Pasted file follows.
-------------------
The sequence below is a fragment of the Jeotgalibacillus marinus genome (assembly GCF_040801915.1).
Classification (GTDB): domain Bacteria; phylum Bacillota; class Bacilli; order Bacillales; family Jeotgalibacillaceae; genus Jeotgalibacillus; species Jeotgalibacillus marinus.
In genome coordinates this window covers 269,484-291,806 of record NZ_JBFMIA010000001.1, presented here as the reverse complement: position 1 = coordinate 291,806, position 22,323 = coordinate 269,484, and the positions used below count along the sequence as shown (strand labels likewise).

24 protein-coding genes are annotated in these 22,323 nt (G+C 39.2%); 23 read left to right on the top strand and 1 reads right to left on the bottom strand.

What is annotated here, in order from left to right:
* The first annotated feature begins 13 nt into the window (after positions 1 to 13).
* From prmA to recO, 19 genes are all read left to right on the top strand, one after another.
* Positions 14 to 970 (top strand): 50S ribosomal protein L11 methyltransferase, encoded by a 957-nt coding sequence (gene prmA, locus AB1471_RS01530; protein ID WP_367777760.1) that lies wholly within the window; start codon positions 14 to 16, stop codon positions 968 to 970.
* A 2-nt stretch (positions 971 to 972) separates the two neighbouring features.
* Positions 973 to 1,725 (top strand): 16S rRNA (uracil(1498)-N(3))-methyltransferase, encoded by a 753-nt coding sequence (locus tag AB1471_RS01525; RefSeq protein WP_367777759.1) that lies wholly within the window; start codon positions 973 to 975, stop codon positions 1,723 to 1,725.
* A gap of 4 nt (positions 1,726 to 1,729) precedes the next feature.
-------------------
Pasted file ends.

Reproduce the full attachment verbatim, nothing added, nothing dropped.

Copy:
The sequence below is a fragment of the Jeotgalibacillus marinus genome (assembly GCF_040801915.1).
Classification (GTDB): domain Bacteria; phylum Bacillota; class Bacilli; order Bacillales; family Jeotgalibacillaceae; genus Jeotgalibacillus; species Jeotgalibacillus marinus.
In genome coordinates this window covers 269,484-291,806 of record NZ_JBFMIA010000001.1, presented here as the reverse complement: position 1 = coordinate 291,806, position 22,323 = coordinate 269,484, and the positions used below count along the sequence as shown (strand labels likewise).

24 protein-coding genes are annotated in these 22,323 nt (G+C 39.2%); 23 read left to right on the top strand and 1 reads right to left on the bottom strand.

What is annotated here, in order from left to right:
* The first annotated feature begins 13 nt into the window (after positions 1 to 13).
* From prmA to recO, 19 genes are all read left to right on the top strand, one after another.
* Positions 14 to 970 (top strand): 50S ribosomal protein L11 methyltransferase, encoded by a 957-nt coding sequence (gene prmA, locus AB1471_RS01530; protein ID WP_367777760.1) that lies wholly within the window; start codon positions 14 to 16, stop codon positions 968 to 970.
* A 2-nt stretch (positions 971 to 972) separates the two neighbouring features.
* Positions 973 to 1,725 (top strand): 16S rRNA (uracil(1498)-N(3))-methyltransferase, encoded by a 753-nt coding sequence (locus tag AB1471_RS01525; RefSeq protein WP_367777759.1) that lies wholly within the window; start codon positions 973 to 975, stop codon positions 1,723 to 1,725.
* A gap of 4 nt (positions 1,726 to 1,729) precedes the next feature.